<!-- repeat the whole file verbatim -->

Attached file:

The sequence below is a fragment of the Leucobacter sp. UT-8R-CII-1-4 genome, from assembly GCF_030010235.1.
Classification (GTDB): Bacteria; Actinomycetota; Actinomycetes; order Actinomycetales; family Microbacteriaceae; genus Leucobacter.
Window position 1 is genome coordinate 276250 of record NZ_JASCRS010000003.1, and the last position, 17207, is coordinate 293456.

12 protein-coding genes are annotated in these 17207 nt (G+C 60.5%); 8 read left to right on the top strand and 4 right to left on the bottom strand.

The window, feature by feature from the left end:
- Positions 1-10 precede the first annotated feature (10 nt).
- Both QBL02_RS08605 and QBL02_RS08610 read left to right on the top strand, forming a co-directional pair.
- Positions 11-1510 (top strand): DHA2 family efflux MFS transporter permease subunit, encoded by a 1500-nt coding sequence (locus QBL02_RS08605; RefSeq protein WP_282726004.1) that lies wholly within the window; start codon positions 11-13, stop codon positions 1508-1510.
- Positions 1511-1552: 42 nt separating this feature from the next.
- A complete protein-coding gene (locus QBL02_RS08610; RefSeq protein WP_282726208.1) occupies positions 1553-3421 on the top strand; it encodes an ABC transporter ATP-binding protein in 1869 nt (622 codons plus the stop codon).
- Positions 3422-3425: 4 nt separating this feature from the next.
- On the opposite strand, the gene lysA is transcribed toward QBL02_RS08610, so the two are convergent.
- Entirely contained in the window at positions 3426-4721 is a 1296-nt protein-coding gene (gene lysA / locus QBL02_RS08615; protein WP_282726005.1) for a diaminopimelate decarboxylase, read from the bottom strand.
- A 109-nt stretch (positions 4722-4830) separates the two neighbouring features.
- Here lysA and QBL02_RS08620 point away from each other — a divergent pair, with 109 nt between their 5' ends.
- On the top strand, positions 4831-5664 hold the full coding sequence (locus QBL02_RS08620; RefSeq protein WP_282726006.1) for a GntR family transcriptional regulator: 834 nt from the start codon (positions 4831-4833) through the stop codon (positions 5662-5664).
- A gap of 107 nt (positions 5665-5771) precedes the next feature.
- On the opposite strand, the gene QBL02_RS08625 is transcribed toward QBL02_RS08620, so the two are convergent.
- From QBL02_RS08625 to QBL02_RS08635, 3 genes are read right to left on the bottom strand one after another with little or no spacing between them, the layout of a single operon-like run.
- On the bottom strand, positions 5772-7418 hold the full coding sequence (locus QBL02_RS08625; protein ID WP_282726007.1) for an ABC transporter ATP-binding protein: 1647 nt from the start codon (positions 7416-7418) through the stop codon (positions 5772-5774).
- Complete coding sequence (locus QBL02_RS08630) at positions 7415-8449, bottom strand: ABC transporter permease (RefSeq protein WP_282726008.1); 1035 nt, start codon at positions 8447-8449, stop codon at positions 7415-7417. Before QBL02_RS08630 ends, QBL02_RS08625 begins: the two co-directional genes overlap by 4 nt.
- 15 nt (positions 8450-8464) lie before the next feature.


The sequence below is a fragment of the Leucobacter sp. UT-8R-CII-1-4 genome, from assembly GCF_030010235.1.
Classification (GTDB): Bacteria; Actinomycetota; Actinomycetes; order Actinomycetales; family Microbacteriaceae; genus Leucobacter.
Window position 1 is genome coordinate 276250 of record NZ_JASCRS010000003.1, and the last position, 17207, is coordinate 293456.

12 protein-coding genes are annotated in these 17207 nt (G+C 60.5%); 8 read left to right on the top strand and 4 right to left on the bottom strand.

The window, feature by feature from the left end:
- Positions 1-10 precede the first annotated feature (10 nt).
- Both QBL02_RS08605 and QBL02_RS08610 read left to right on the top strand, forming a co-directional pair.
- Positions 11-1510 (top strand): DHA2 family efflux MFS transporter permease subunit, encoded by a 1500-nt coding sequence (locus QBL02_RS08605; RefSeq protein WP_282726004.1) that lies wholly within the window; start codon positions 11-13, stop codon positions 1508-1510.
- Positions 1511-1552: 42 nt separating this feature from the next.
- A complete protein-coding gene (locus QBL02_RS08610; RefSeq protein WP_282726208.1) occupies positions 1553-3421 on the top strand; it encodes an ABC transporter ATP-binding protein in 1869 nt (622 codons plus the stop codon).
- Positions 3422-3425: 4 nt separating this feature from the next.
- On the opposite strand, the gene lysA is transcribed toward QBL02_RS08610, so the two are convergent.
- Entirely contained in the window at positions 3426-4721 is a 1296-nt protein-coding gene (gene lysA / locus QBL02_RS08615; protein WP_282726005.1) for a diaminopimelate decarboxylase, read from the bottom strand.
- A 109-nt stretch (positions 4722-4830) separates the two neighbouring features.
- Here lysA and QBL02_RS08620 point away from each other — a divergent pair, with 109 nt between their 5' ends.
- On the top strand, positions 4831-5664 hold the full coding sequence (locus QBL02_RS08620; RefSeq protein WP_282726006.1) for a GntR family transcriptional regulator: 834 nt from the start codon (positions 4831-4833) through the stop codon (positions 5662-5664).
- A gap of 107 nt (positions 5665-5771) precedes the next feature.
- On the opposite strand, the gene QBL02_RS08625 is transcribed toward QBL02_RS08620, so the two are convergent.
- From QBL02_RS08625 to QBL02_RS08635, 3 genes are read right to left on the bottom strand one after another with little or no spacing between them, the layout of a single operon-like run.
- On the bottom strand, positions 5772-7418 hold the full coding sequence (locus QBL02_RS08625; protein ID WP_282726007.1) for an ABC transporter ATP-binding protein: 1647 nt from the start codon (positions 7416-7418) through the stop codon (positions 5772-5774).
- Complete coding sequence (locus QBL02_RS08630) at positions 7415-8449, bottom strand: ABC transporter permease (RefSeq protein WP_282726008.1); 1035 nt, start codon at positions 8447-8449, stop codon at positions 7415-7417. Before QBL02_RS08630 ends, QBL02_RS08625 begins: the two co-directional genes overlap by 4 nt.
- 15 nt (positions 8450-8464) lie before the next feature.